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What’s Going on in Ukraine and What You Can Do To Help

"It'll be our faces you see, not our backs."

Ukrainian President Volodymyr Zelensky

The world is watching.

In the early morning of February 24, 2022, the first in a series of Russian missiles made landfall on Ukrainian soil. While the rest of the world watched from their television screens in horror, Ukrainians were introduced to a dystopian nightmare come true, watching familiar roads, family homes and cherished places become memories. Not only is Ukrainian society shaken to its core, but so is our international society, this being the largest land invasion in Europe since World War II.

Why is this happening?

With the fall of the Soviet Union in 1991, Ukraine declared its independence from Moscow. In turn, Ukraine became a sovereign state with its own elections, laws and institutions, no longer under the control of the fallen administration. This headliner conflict traces origins back to Ukrainian strides towards a democratic society, creating closer ties with the North Atlantic Treaty Organization (NATO) and the European Union (EU) and distancing itself from historical Russian ties. Russian President Vladimir Putin argues that modern Ukraine poses a threat to Russia's safety, development and existence as talks of Ukraine securing membership in NATO continue. For Putin, NATO's expansion is an encroachment on his quest to rebuild the Russian Empire's global leadership, claiming that "Ukrainians are 'one people' with Russians, living in a failing state controlled by Western forces determined to divide and conquer the post-Soviet world." However, many feel that this is a weak attempt at appropriating heritage for territorial gains. Putin has defended his actions by falsely claiming that the Ukrainian government is controlled by "Neo-Nazis," perpetuating genocide against Russian political figures in the country.

What is happening now?

As of March 3, 2022, attacks of Russian troops have been reported on hospitals, schools and critical infrastructure in the southern and eastern regions of Ukraine, most of which are considered war crimes under the Geneva Conventions and their additional protocols. Russian forces have also captured vital strategic objectives, including the Chernobyl nuclear power plant while cities are currently struggling to provide adequate water and food supplies to their citizens. According to the United Nations refugee agency, more than one million Ukrainians have fled since the initial incursion, most reaching bordering countries.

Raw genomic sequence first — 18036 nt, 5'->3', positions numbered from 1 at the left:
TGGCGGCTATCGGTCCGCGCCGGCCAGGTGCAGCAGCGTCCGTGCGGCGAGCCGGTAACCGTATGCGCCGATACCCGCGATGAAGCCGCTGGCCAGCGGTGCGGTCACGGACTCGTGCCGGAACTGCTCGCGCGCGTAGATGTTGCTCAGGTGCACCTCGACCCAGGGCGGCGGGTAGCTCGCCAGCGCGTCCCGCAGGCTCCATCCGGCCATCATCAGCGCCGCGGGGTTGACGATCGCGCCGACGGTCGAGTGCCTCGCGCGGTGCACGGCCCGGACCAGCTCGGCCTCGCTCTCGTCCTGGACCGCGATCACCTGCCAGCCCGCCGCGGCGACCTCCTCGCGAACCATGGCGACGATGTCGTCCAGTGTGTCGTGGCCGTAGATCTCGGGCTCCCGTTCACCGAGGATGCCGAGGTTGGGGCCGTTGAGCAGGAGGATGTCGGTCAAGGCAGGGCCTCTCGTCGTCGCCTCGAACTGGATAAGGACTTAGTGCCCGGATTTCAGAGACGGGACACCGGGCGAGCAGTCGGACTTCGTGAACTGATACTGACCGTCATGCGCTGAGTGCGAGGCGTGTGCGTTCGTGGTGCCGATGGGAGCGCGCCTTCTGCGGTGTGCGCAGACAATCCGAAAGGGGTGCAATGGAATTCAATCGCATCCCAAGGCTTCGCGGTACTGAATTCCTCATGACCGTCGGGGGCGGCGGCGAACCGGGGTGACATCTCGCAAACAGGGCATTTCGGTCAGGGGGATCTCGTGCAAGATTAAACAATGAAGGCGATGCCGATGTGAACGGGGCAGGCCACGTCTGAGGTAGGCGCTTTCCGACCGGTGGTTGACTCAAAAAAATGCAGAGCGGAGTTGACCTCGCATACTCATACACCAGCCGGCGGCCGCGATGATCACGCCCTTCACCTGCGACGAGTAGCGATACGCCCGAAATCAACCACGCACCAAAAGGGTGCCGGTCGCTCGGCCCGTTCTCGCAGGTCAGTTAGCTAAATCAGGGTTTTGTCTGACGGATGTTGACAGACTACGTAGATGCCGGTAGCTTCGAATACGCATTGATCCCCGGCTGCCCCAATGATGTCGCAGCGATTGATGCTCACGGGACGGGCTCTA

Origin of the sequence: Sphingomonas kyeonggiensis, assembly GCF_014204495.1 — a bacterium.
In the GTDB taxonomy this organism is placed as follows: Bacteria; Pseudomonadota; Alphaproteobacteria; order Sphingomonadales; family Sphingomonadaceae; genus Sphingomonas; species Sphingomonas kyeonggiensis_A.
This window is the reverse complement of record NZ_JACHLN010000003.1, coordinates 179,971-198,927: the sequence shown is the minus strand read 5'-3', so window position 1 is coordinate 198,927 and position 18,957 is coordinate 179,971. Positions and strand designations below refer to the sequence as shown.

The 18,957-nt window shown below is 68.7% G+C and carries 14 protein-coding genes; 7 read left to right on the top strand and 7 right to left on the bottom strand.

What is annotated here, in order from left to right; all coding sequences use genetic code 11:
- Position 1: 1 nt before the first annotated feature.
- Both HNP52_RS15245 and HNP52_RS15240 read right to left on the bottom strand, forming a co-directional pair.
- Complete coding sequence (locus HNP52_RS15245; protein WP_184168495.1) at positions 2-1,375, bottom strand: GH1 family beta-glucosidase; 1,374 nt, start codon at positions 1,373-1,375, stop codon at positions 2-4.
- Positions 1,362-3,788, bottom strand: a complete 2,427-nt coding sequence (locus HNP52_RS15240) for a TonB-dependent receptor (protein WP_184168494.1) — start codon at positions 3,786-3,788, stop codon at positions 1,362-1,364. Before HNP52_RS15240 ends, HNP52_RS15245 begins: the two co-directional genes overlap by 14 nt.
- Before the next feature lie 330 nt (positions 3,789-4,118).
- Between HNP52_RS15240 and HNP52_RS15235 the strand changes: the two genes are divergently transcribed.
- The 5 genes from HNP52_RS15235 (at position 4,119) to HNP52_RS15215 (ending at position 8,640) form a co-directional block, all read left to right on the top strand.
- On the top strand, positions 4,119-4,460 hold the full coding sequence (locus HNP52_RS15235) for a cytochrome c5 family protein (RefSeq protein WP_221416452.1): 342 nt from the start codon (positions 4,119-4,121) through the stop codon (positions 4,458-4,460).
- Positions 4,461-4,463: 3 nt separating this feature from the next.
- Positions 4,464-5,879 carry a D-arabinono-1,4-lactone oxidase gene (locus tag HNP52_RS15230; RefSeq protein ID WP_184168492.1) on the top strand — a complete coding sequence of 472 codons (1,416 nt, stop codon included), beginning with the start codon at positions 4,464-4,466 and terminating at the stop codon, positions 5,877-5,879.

On a global scale, Putin's actions are largely condemned with the United Nations General Assembly voting overwhelmingly against the invasion. NATO allies and EU countries have implemented sanctions, excluded Russia from international payment networks, waived visa requirements for Ukrainian refugees, and provided the Ukrainian government with arms and weapons. However, many argue that these actions are simply not strong enough to convince Putin to pull back military forces. From international relations and law standpoint, many nations are hesitant to deploy troops across the threshold of the Ukrainian border in fear of prompting unprecedented actions of Putin's command. Head-to-head, physical combat is reserved as a last resort in such situations. The only scenario in which NATO countries would face off directly with Russia is if Putin threatens any of the countries in the alliance, prompting collective defense under Article 5 of the North Atlantic Treaty. Currently, intelligence officials have theorized multiple ways this invasion could play out. However, no prediction can ever be one hundred percent certain.

What you can do to help.

Donate.

Whether you can pitch in $1 or $50, every donation adds to the greater whole. When deciding to donate to an organization, be sure to research its credibility through charity evaluator websites and tools. Some great options to consider are Direct Relief, Mercy Corps and International Medical Corps, all of which have already worked in Ukraine prior.

Stay informed.

In our globalized and interconnected world, it's more important now than ever to stay informed about the current events taking place in our world to formulate our own opinions based on critical thinking skills to safeguard our neighbors around the globe. Ensure that you receive your information from accredited, unbiased sources to prevent the spread of dangerous misinformation, especially due to the rise of disinformation being deployed as a war effort today.

This dark moment in history is an aching wound that pains Ukraine and the continent of Europe and democracy as a whole. However, in the wake of these horrific events, the patriotism and vigor of the Ukrainian people continue to burn brightly in a world solemn with heavy hearts. The rallying cries of freedom fighters can be heard worldwide as the international community proudly holds a flaming torch in solidarity and in the name of justice. Truly, the glory and freedom of Ukraine have not yet perished.

Ще не вмерла України і слава, і воля.

"Glory and Freedom of Ukraine has not yet Perished." - Ukranian National Anthem
Meghan is a junior at the University of Central Florida studying Political Science, Intelligence Analysis, and National Security. Growing up in Sarasota, Florida, she finds most of her joy at the beach and tapping into her creative side. When she's not hitting the books or pumping iron at the gym, you'll find her browsing antique shops and looking for her next favorite quirky restaurant.
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